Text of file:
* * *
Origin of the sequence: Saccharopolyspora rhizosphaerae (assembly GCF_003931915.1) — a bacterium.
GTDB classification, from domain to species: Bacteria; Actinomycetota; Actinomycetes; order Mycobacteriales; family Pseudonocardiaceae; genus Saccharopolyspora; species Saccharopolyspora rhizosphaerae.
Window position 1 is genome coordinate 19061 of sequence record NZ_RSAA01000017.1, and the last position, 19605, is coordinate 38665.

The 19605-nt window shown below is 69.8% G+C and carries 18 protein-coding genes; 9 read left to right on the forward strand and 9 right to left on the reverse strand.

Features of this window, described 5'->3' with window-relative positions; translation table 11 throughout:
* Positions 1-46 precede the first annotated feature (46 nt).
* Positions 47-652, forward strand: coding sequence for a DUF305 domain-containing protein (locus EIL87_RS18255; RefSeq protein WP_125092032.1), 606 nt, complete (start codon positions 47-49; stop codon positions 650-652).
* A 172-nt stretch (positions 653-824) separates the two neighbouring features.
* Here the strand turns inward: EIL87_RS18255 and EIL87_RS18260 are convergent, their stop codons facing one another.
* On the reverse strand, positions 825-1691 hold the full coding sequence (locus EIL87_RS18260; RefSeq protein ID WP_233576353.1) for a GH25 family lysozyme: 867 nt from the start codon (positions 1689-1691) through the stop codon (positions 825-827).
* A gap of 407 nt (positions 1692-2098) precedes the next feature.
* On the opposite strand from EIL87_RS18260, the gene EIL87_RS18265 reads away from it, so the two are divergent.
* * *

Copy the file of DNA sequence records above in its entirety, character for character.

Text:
Origin of the sequence: Saccharopolyspora rhizosphaerae (assembly GCF_003931915.1) — a bacterium.
GTDB classification, from domain to species: Bacteria; Actinomycetota; Actinomycetes; order Mycobacteriales; family Pseudonocardiaceae; genus Saccharopolyspora; species Saccharopolyspora rhizosphaerae.
Window position 1 is genome coordinate 19061 of sequence record NZ_RSAA01000017.1, and the last position, 19605, is coordinate 38665.

The 19605-nt window shown below is 69.8% G+C and carries 18 protein-coding genes; 9 read left to right on the forward strand and 9 right to left on the reverse strand.

Features of this window, described 5'->3' with window-relative positions; translation table 11 throughout:
* Positions 1-46 precede the first annotated feature (46 nt).
* Positions 47-652, forward strand: coding sequence for a DUF305 domain-containing protein (locus EIL87_RS18255; RefSeq protein WP_125092032.1), 606 nt, complete (start codon positions 47-49; stop codon positions 650-652).
* A 172-nt stretch (positions 653-824) separates the two neighbouring features.
* Here the strand turns inward: EIL87_RS18255 and EIL87_RS18260 are convergent, their stop codons facing one another.
* On the reverse strand, positions 825-1691 hold the full coding sequence (locus EIL87_RS18260; RefSeq protein ID WP_233576353.1) for a GH25 family lysozyme: 867 nt from the start codon (positions 1689-1691) through the stop codon (positions 825-827).
* A gap of 407 nt (positions 1692-2098) precedes the next feature.
* On the opposite strand from EIL87_RS18260, the gene EIL87_RS18265 reads away from it, so the two are divergent.